A FILM-maker who was told that an umbrella would help him in his quest to stay safe from dive-bombing seagulls, has put the advice into practise.

Tom Ellis, of Prestatyn, made the national headlines after he sought advice from Denbighshire County Council and the RSPB about what to do after seagulls on the roof of his bungalow started acting aggressively. This started about three weeks ago when the roof-nesting gulls had chicks.

During one particularly bad day, Tom, 29, sought advice from the local authority. Tom was trying to get out of his car but the gulls were circling low. He 'freaked out' and called the County Council and was told to put an umbrella.

Tom, who now has a large golf umbrella, has been trying the technique for about a week and admits - although he feels better protected - he also feels 'a bit daft.'

Rhyl Journal:

Tom tries to protect himself. Picture: Kerry Roberts

Tom said: "It's bonkers. Three weeks ago they got aggressive. They started dive bombing. Because it is a communal area it is affecting others but it is affecting me more than most. Now it is hell.

"I have a phobia of birds and you should see the front of my bungalow, it is a mess. I'm not trapped but it is ridiculous.

"They are living in the nest so it makes sense why they are there. I was looking for a solution but was told that nothing could be done.

"I rang the council and the RSPB. They told me they were protected [under the Wildlife and Countryside Act 1981] and the council told me to try an umbrella.

"They say to seagull proof your home but the spikes don't fit on this roof and we had owls.

Rhyl Journal:

A seagull looks out from Tom's roof. Picture: Kerry Roberts

"My friend gave me a leopard umbrella. I upgraded to a regular one and now I have a large golf one which I've been using for about a week.

"They still swoop around you but you feel a bit safer. They hit the umbrella but it is more protection. They can get agitated by it as it must look quite strange to them but you do feel daft. I feel like a a massive twit.

"You can't juggle shopping and the golf umbrella."

Tom has been speaking about his seagull nightmare on BBC radio breakfast live. He has also had stories on the the Metro and ITV Wales.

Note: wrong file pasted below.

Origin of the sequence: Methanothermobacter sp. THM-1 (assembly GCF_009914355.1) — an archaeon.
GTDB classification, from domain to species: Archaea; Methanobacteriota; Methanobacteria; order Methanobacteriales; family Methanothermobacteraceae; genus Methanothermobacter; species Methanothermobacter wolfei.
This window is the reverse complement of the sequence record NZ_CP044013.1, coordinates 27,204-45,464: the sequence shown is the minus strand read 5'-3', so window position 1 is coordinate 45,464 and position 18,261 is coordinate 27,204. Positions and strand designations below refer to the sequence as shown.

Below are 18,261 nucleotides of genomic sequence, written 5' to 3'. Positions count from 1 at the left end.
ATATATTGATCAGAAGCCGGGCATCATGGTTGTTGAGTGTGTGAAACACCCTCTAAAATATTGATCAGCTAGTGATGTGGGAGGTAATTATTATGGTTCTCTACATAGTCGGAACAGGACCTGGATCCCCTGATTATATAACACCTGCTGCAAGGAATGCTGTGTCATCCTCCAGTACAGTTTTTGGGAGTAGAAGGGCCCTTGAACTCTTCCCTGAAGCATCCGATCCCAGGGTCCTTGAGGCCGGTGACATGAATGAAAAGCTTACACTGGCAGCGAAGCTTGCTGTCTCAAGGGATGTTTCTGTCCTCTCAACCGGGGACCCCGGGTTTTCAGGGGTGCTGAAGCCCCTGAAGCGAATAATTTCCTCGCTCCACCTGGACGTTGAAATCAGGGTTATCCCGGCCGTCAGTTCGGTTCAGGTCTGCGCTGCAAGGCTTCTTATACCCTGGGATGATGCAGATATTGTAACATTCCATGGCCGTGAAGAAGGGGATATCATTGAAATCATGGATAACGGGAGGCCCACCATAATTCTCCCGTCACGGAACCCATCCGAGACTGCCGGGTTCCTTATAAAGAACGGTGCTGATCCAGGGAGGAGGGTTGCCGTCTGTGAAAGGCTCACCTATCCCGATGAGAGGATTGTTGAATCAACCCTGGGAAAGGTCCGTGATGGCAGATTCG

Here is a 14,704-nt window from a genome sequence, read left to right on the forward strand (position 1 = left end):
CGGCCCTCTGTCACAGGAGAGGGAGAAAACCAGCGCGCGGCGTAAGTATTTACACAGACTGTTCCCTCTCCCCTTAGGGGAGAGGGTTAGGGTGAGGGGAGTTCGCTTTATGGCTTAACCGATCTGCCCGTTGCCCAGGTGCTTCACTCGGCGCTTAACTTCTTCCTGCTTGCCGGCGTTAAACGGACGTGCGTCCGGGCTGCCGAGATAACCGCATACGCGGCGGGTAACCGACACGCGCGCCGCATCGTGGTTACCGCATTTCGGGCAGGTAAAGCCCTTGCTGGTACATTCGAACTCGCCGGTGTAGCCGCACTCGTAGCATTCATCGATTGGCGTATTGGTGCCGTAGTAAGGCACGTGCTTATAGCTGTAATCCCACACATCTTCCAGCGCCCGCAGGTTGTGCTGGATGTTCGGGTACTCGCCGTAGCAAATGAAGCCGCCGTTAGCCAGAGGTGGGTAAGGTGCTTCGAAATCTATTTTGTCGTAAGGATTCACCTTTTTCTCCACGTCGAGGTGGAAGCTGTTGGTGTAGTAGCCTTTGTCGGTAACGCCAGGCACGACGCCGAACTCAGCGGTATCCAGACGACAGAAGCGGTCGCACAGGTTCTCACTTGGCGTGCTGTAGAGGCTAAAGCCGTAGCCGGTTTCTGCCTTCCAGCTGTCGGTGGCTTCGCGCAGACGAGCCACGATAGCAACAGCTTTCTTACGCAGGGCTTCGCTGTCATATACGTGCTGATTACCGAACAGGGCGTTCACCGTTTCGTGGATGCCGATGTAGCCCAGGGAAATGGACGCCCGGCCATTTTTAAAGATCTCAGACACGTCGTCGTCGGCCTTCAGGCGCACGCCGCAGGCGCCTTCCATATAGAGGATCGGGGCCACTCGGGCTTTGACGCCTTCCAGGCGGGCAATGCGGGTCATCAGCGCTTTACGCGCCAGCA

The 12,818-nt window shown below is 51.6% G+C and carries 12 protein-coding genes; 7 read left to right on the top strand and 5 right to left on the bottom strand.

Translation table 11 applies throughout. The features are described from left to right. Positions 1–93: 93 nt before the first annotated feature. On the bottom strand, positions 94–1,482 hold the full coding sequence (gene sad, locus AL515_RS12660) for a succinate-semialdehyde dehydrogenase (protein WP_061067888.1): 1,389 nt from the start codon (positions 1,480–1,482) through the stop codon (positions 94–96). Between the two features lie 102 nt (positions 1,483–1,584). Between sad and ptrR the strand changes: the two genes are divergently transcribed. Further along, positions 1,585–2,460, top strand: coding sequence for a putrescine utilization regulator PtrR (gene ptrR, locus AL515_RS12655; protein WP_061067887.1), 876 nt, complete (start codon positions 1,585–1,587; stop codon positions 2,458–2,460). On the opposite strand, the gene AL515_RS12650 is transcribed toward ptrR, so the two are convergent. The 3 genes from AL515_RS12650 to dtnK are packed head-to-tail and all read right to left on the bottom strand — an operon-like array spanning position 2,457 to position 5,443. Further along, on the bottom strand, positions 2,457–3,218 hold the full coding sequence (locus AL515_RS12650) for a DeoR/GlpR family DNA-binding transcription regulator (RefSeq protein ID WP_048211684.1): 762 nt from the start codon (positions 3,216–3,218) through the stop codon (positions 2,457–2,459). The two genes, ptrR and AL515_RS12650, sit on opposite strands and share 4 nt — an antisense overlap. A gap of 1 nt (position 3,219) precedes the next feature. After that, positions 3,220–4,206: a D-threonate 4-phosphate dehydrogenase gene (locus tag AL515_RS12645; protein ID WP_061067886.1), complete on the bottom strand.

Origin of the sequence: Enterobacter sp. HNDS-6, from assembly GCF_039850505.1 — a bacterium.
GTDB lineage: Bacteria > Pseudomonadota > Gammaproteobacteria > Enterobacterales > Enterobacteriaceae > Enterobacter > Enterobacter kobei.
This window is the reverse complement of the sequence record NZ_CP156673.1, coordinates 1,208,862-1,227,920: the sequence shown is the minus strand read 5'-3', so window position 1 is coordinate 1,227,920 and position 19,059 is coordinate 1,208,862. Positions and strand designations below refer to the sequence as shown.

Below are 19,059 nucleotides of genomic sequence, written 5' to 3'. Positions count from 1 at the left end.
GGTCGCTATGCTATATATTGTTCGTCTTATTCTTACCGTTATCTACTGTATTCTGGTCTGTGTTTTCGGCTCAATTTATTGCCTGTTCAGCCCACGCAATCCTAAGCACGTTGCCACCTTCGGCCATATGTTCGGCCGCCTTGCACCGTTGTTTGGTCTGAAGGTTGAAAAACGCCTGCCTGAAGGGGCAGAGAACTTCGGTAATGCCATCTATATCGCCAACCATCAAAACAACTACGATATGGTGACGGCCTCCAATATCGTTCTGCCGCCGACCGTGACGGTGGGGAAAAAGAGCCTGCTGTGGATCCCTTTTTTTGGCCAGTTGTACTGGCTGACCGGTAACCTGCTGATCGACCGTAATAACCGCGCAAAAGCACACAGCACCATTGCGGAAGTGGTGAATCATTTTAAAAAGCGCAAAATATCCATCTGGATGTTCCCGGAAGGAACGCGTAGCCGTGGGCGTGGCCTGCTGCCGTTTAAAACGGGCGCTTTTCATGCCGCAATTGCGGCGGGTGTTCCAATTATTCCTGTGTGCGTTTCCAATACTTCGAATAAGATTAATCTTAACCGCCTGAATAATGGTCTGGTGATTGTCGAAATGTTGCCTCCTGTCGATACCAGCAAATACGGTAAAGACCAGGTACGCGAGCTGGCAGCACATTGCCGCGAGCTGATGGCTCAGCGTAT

Tom, creator of web drama series M.E, Myself and I, added: "I couldn't go out in the gorgeous weather we have been having. They were about three-feet above my head. It is a huge inconvenience - I have to take my washing home to my parents."

Tom, has myalgic encephalomyelitis, or ME.

"This situation has tested my anxiety," he added.

"There is a deadly serious element here. My father doesn't like seagulls and can't visit and ME and seagulls don't go together. 

"My landlord has been great and has asked if there is anything else we can do but there is nothing more we can do this year.

"The birds wake me up at 4am everyday.

"It is a really messy nest, twigs all over the roof.

"Next month they should go, but the thing that worries me is that they may have seen it as a successful nesting location.

"I will have to try and break that chain and that will bring with it its own mini battle next year.

"It may get worse over the next couple of weeks as the mum and dad may attack, as they protect their young, or one of the babies could fall off the roof as they learn to fly."

A spokesman for Denbighshire County Council said: "We are aware of the problem of seagulls, which is an issue nationwide.

“We continue to work together across all council services to alleviate the problem, one example being our work to discourage residents and visitors from feeding seagulls.

"Due to a number of years of austerity, as a Council we have had to make choices about what services to protect. One of the services affected is pest control, including seagulls.

"Individuals should take responsibility for seagull proofing their own property or employ appropriate licensed companies to assist with seagull issues."